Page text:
During the second half of the Middle Ages, courtly literature codified love: how to access it as well as how to tell it.
Professor emeritus of medieval literature at the University of Le Mans, Joël Blanchard is a specialist in late medieval literature . He worked extensively on political figures such as Philippe de Commynes and Louis XI and edited a large number of works from this period. In Poétiques de l’amour , he departs from his favorite fields to evoke courtly literature, its relationship to love and to women. With mixed success.
The book essentially deals with courtly literature and its avatars. The expression “courtly love”, invented by Gaston Paris in 1883 , did not exist in the Middle Ages, which preferred the expression ” fin’amor ” (“pure love” in Occitan). This poetic form, which appeared around the 11th and 12th centuries , celebrates the love between a servant knight and his noble lady, according to very specific codes which reproduce the social order and the hierarchy between lord and vassal.
Of course, this new poetic form does not arise suddenly: it draws its roots from ancient traditions. The texts of Saint Paul and the fathers of the Church are well known to authors of the Middle Ages and constitute an essential matrix. Augustine’s theory , which advocates marriage as a remedy for concupiscence, notably influences the perception of medieval love.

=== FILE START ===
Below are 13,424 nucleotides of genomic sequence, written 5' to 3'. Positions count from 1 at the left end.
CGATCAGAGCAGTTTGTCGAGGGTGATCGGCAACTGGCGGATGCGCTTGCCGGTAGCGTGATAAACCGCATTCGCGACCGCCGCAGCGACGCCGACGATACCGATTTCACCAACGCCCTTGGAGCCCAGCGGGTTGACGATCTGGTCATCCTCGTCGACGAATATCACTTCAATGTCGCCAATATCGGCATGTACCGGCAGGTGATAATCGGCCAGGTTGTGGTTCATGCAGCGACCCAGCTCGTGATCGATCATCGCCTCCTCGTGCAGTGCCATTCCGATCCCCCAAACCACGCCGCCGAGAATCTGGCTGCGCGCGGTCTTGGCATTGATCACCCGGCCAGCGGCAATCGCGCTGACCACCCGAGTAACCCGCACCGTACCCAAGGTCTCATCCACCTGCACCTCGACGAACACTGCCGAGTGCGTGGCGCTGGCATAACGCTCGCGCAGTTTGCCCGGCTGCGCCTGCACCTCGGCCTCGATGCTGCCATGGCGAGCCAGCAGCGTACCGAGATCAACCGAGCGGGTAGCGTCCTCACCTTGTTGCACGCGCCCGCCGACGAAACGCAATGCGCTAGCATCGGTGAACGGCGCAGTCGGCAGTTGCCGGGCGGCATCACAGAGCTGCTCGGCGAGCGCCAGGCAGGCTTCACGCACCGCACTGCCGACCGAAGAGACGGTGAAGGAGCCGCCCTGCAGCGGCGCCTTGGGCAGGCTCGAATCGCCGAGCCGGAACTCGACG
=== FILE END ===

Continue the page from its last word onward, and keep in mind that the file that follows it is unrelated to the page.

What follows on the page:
Trials to “Better”
The development of a discourse on love in the literature of the twelfth century is also due to the rediscovery of ancient texts and to the Gregorian reform , this vast enterprise of reform of the Church which redefines the relations between clerics and laity, but also between men and women.
Among the ancient texts, the sulphurous Art of loving by the Roman poet Ovid occupies a special place. Very often copied in the twelfth century , this manual is full of advice for men and women seeking to seduce, in a more or less honest way: it provides poets of the Middle Ages with a framework of thought. Finally, medical discourse also influences poetic expressions of love: doctors sometimes associate courtly love with illness, because it involves suffering . Too much love, not enough love, all contribute to the imbalance of moods and can cause illness.
These theological and medical discourses are coupled with the social organization of the second half of the Middle Ages to model courtly love. Most of the themes of courtesy are already present in the ten poems attributed to Guillaume, Duke of Aquitaine , at the end of the 11th and the beginning of the 12th century.
The themes of love from afar, absence and prohibitions are at the heart of this literature which creates new standards for expressing love.
Like William, troubadours who sing of courtly love were often aristocrats who express chivalrous love. The lady’s love is … read